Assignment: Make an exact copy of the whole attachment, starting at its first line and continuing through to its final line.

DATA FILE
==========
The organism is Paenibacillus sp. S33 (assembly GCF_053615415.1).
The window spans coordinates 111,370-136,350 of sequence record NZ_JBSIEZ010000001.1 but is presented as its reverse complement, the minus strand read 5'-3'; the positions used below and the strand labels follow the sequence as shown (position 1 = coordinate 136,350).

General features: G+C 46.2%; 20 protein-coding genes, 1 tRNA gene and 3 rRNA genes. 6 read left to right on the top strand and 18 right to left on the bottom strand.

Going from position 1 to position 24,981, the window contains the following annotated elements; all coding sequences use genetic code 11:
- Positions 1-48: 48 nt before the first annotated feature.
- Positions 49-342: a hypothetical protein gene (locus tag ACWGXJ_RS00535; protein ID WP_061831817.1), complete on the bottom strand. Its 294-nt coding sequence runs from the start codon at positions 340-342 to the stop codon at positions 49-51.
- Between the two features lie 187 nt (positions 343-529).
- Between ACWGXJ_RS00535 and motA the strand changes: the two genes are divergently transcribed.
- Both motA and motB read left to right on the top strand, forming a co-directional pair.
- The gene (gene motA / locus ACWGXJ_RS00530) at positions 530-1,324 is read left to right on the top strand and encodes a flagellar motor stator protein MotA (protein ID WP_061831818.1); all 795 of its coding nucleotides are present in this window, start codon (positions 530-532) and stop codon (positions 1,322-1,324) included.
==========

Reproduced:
The organism is Paenibacillus sp. S33 (assembly GCF_053615415.1).
The window spans coordinates 111,370-136,350 of sequence record NZ_JBSIEZ010000001.1 but is presented as its reverse complement, the minus strand read 5'-3'; the positions used below and the strand labels follow the sequence as shown (position 1 = coordinate 136,350).

General features: G+C 46.2%; 20 protein-coding genes, 1 tRNA gene and 3 rRNA genes. 6 read left to right on the top strand and 18 right to left on the bottom strand.

Going from position 1 to position 24,981, the window contains the following annotated elements; all coding sequences use genetic code 11:
- Positions 1-48: 48 nt before the first annotated feature.
- Positions 49-342: a hypothetical protein gene (locus tag ACWGXJ_RS00535; protein ID WP_061831817.1), complete on the bottom strand. Its 294-nt coding sequence runs from the start codon at positions 340-342 to the stop codon at positions 49-51.
- Between the two features lie 187 nt (positions 343-529).
- Between ACWGXJ_RS00535 and motA the strand changes: the two genes are divergently transcribed.
- Both motA and motB read left to right on the top strand, forming a co-directional pair.
- The gene (gene motA / locus ACWGXJ_RS00530) at positions 530-1,324 is read left to right on the top strand and encodes a flagellar motor stator protein MotA (protein ID WP_061831818.1); all 795 of its coding nucleotides are present in this window, start codon (positions 530-532) and stop codon (positions 1,322-1,324) included.